Cappies Review: Petunia and Chicken

It’s amazing what you can accomplish with just a scarf and a hat. And you can do even more than keep warm and look stylish if you happen to have an awesome pair of performers to go along with them. Karim Muasher and Carrie Brown of the group Animal Engine are such a pair. In their striking show Petunia and Chicken, Muasher and Brown extraordinarily become the story they create.

Petunia and Chicken is subtitled in the Fringe Guide as “an epic prairie love story,” a most fitting description of where, what, and how. Taking place on the Nevada prairie, we witness a love story between Petunia, a girl who’s family emigrates to the United states to cultivate the supposedly rich Nevadan land, and Chicken, a neighbor who lives with his grandparents. The two soon become steadfast friends with Petunia. Eventually, however, the only thing standing between their love coming to full fruition is Chicken’s burning desire for adventure and exploration, which takes him away from Petunia.

Though this lovely story is a familiar one- it has a few predictable moments, the wonderfulness of Petunia comes not just from its engaging story, but from the way in which it is told. As the subtitle might lead us to believe, the story is indeed told epically. Muasher and Brown divvy up the characters between the two of them, playing the members of both families as well as the rest of the characters that come along in the story. Each characterization’s refined uniqueness, denoted by subtle changes in the applications of the hat and scarf, allows us to appreciate the story even more than if we were watching a full cast perform the story.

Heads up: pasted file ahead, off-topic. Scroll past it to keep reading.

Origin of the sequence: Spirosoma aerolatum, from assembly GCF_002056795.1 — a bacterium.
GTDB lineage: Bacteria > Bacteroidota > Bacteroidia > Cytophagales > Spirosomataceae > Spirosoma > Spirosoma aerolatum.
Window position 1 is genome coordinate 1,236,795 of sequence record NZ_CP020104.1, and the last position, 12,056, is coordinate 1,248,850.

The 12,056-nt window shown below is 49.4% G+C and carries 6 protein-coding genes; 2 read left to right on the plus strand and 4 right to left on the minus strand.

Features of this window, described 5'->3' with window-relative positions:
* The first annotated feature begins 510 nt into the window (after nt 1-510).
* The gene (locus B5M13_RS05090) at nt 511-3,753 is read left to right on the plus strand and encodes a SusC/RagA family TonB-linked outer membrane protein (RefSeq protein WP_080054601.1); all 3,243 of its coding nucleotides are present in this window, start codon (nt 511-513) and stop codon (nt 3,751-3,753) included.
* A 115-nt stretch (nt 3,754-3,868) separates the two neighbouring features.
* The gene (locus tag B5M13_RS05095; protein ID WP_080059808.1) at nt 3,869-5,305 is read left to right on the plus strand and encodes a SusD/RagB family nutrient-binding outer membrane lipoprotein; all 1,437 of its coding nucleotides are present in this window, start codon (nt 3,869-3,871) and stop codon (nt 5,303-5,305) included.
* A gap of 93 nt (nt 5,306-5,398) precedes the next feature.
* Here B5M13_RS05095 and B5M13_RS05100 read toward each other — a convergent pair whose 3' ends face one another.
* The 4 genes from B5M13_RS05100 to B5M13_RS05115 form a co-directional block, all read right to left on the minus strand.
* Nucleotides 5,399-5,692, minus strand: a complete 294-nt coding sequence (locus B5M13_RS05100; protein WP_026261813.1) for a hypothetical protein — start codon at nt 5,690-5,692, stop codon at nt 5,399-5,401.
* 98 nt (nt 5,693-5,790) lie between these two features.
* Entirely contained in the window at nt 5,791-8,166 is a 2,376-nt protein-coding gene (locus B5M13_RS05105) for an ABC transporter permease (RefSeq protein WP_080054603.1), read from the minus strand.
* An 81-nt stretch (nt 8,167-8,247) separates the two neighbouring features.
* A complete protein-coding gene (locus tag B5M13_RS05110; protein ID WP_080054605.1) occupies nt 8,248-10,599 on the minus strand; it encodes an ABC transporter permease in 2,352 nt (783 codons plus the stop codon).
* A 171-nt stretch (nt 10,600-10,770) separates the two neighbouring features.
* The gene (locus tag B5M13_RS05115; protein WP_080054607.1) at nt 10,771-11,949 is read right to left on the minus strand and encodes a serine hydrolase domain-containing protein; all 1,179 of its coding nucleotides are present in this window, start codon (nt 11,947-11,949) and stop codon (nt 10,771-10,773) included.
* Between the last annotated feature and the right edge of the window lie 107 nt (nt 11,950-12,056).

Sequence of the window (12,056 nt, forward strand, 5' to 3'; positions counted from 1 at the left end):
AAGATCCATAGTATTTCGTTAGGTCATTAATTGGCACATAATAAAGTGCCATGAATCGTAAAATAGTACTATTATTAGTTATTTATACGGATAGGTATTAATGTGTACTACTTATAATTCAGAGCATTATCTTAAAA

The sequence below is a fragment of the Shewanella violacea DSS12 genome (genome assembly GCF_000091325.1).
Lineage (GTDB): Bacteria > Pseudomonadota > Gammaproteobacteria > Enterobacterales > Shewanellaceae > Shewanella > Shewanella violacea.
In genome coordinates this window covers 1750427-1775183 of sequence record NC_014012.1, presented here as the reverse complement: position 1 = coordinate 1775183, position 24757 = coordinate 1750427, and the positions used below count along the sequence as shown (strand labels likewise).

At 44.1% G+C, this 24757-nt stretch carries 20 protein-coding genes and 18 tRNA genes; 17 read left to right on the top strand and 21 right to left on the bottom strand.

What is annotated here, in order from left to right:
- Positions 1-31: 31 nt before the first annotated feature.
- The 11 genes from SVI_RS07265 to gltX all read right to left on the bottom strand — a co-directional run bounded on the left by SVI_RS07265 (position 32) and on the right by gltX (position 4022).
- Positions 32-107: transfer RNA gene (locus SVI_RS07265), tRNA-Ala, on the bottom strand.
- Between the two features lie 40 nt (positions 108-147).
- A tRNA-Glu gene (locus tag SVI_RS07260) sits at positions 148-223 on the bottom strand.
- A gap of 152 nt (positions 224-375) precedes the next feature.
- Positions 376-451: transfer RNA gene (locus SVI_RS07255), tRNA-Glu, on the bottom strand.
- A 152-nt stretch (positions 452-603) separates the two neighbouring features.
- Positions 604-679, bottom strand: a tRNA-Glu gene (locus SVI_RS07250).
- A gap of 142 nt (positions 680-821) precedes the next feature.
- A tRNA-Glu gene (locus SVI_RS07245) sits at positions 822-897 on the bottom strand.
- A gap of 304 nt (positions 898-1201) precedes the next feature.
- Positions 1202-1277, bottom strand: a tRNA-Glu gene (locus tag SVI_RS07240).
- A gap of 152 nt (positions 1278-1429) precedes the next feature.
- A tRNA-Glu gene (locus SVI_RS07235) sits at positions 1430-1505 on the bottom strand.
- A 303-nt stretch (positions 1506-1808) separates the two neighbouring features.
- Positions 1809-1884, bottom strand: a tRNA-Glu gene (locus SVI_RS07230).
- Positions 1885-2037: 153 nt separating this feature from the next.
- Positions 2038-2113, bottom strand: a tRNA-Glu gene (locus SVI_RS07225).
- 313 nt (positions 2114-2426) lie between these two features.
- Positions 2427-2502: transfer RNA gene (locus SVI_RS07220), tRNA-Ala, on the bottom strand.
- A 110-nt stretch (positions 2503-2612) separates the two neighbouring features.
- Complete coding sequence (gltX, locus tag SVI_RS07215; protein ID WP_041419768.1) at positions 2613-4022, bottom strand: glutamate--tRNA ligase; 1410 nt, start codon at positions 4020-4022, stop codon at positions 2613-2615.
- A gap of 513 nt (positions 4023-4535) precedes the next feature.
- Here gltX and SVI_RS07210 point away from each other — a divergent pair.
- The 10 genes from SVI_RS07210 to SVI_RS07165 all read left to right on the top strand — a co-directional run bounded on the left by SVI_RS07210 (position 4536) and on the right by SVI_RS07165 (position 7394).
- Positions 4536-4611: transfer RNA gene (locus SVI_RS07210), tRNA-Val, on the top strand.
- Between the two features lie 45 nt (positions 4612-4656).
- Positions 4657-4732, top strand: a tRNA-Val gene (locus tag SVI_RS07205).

Perhaps most impressive, however, is Muasher and Brown’s portrayals of their surroundings. Using their bodies to create shape and their voices to create accompanying sound effects, they magnificently bring the tale to life. Often one performer will create the environment while the other captures the human aspect of that moment. Performed in the narrow 1334 Main Fringe venue, the intricate simplicity of these representations goes a long way. The combination of solid acting and creative staging make for an enthralling hour.

Petunia and Chicken superbly creates magic with its performers and their voices, a hat, a scarf, two spoons, and its audience member’s hearts.

By: Richard Lowenburg

Comments are closed